7. Chang CA (1992) Characterization and comparison of passionfruit mottle virus, a newly recognized potyvirus, with Passionfruit woodiness virus. Phytopathology 82:1358–1363CrossRefGoogle Scholar
  8. Chang CA, Lin HH (1989) Passionfruit crinkle virus, a new potyvirus isolated from passionfruit in Taiwan. Plant Prot Bull 31:409–410Google Scholar
  9. Chang CA, Wang HC, Chen YL, Chou TY (1981) The investigation and identification of virus disease of passionfruit in Taiwan. Plant Prot Bull 23:267Google Scholar
  10. Chang CA, Chen CC, Deng TC, Zettler FW (1996) Characterization of passionfruit crinkle potyvirus—a newly found virus infecting passionfruit. Plant Prot Bull 38:339–354Google Scholar
  11. Cheng YH, Deng TC, Chen CC, Chiang CH, Chang CA (2014) First report of Euphorbia leaf curl virus and Papaya leaf curl Guangdong virus on passion fruit in Taiwan. Plant Dis 98:1746CrossRefGoogle Scholar
  12. Colinet D, Kummert J (1993) Identification of a Sweet potato feathery mottle virus isolate from China (SPFMV-CH) by the polymerase chain reaction with degenerate primers. J Virol Methods 45:149–159CrossRefPubMedGoogle Scholar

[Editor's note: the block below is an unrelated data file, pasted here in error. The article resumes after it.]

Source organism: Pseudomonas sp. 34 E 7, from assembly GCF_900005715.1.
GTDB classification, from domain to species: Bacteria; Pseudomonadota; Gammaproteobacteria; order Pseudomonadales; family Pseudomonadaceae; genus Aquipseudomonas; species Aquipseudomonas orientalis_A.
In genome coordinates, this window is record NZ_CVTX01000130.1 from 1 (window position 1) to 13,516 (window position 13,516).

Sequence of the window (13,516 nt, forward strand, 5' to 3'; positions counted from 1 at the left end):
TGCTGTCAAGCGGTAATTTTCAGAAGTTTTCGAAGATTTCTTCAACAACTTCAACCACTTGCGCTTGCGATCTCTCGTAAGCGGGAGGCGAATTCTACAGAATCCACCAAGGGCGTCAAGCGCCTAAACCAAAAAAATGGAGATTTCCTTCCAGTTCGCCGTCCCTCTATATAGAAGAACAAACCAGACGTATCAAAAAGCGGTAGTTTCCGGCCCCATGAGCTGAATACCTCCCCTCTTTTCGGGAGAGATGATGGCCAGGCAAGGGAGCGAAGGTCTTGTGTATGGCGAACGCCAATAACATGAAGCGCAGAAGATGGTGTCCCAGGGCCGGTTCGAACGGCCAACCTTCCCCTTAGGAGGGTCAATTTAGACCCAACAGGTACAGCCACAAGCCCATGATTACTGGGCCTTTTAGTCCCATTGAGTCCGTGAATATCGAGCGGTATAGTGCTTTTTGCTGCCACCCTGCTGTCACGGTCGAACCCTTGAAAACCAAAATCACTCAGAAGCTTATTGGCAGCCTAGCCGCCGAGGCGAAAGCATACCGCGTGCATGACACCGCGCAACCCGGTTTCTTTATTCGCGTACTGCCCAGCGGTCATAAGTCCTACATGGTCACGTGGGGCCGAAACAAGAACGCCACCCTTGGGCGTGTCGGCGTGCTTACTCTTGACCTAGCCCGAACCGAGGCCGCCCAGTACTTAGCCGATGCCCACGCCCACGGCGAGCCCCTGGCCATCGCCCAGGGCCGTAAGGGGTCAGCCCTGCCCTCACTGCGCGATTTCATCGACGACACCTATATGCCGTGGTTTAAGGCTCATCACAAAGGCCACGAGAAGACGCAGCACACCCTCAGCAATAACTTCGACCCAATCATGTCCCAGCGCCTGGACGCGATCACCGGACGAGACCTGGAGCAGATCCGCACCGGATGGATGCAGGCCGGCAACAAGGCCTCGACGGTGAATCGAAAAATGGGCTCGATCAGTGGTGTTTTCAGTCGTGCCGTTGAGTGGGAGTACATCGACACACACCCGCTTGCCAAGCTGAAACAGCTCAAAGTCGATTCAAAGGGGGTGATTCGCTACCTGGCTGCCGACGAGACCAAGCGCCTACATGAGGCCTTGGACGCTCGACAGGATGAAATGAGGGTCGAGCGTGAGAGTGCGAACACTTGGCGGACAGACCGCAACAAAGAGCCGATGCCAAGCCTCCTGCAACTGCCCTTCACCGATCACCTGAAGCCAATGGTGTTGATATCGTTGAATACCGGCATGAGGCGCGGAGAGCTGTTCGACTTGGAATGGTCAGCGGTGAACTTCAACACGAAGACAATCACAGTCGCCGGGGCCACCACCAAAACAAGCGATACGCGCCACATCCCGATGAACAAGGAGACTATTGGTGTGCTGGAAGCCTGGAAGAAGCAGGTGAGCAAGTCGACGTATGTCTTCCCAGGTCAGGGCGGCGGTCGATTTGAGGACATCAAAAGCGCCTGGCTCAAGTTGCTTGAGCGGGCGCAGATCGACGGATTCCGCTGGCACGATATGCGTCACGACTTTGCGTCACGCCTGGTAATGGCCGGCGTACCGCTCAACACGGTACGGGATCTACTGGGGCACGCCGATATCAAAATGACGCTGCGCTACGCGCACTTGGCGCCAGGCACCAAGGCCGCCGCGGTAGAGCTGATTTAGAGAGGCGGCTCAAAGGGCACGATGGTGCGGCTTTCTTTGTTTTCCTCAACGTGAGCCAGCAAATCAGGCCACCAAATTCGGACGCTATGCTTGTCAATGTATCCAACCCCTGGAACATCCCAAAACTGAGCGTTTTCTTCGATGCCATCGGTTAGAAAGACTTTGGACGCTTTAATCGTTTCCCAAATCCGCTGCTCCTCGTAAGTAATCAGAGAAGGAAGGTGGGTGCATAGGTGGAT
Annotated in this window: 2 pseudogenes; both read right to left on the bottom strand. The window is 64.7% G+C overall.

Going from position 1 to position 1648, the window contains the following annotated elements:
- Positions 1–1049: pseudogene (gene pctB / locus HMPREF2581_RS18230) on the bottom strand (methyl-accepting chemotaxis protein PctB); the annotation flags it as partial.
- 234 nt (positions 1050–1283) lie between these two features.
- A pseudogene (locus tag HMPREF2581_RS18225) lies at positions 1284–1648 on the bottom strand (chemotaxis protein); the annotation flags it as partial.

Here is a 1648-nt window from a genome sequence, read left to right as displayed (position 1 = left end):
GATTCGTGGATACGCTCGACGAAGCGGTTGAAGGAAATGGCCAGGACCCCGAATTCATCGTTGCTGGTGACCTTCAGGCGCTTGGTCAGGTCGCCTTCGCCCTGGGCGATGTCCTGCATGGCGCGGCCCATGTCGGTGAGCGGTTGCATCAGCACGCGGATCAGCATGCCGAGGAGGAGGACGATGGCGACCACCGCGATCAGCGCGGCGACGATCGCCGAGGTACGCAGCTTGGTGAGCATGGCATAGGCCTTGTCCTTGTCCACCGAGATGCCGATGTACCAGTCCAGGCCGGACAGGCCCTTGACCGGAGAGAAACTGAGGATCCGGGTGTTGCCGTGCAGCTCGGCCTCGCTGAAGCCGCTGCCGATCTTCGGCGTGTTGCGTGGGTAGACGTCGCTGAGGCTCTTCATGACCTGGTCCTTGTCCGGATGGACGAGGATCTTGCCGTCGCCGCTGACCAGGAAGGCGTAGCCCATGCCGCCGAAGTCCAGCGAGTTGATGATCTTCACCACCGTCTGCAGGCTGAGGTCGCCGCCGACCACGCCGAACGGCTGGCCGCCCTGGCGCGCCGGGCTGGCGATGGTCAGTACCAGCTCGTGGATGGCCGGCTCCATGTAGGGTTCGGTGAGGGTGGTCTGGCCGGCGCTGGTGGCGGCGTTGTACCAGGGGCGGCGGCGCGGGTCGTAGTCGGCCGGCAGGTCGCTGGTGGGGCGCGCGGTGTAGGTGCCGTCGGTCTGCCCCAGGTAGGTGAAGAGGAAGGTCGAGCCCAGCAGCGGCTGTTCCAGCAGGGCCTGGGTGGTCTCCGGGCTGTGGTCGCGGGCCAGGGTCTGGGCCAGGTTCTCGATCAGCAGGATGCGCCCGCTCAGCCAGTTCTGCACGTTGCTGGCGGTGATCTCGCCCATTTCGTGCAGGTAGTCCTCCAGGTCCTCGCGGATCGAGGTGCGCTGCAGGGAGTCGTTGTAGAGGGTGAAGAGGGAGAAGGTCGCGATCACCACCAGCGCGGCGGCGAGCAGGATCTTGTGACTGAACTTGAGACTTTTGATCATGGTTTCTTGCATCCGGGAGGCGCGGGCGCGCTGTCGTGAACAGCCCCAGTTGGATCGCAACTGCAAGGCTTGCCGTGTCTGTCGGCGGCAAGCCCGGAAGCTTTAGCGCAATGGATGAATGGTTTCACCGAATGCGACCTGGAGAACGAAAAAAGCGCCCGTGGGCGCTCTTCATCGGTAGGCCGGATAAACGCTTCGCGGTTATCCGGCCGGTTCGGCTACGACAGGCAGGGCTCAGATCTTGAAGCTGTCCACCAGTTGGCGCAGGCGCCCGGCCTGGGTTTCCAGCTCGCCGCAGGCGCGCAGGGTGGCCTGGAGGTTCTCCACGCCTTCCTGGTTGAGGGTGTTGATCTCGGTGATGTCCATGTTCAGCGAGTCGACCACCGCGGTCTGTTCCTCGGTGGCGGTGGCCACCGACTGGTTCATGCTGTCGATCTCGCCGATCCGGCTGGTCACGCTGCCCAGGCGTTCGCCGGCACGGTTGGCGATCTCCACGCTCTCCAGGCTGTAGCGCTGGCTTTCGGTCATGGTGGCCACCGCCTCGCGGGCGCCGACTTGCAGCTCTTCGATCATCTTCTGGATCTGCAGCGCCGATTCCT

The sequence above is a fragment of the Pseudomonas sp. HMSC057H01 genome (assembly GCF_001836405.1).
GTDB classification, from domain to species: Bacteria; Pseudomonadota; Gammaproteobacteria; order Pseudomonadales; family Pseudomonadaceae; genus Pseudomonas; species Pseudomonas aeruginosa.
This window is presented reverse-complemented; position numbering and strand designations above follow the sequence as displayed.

13. Coutts BA, Kehoe MA, Webster CG, Wylie SJ, Jones RAC (2011) Indigenous and introduced potyviruses of legumes and Passiflora spp. from Australia: biological properties and comparison of coat protein nucleotide sequences. Arch Virol 156:1757–1774CrossRefPubMedGoogle Scholar
  14. Dassanayake EM, Hicks RGT (1992) Sri Lankan passionfruit mottle virus, a potyvirus infecting golden passionfruit in Sri Lanka. Ann Appl Biol 120:459–469CrossRefGoogle Scholar
  15. De Wijs JJ (1974) A virus causing ringspot of Passiflora edulis in the Ivory Coast. Ann Appl Biol 77:33–40CrossRefGoogle Scholar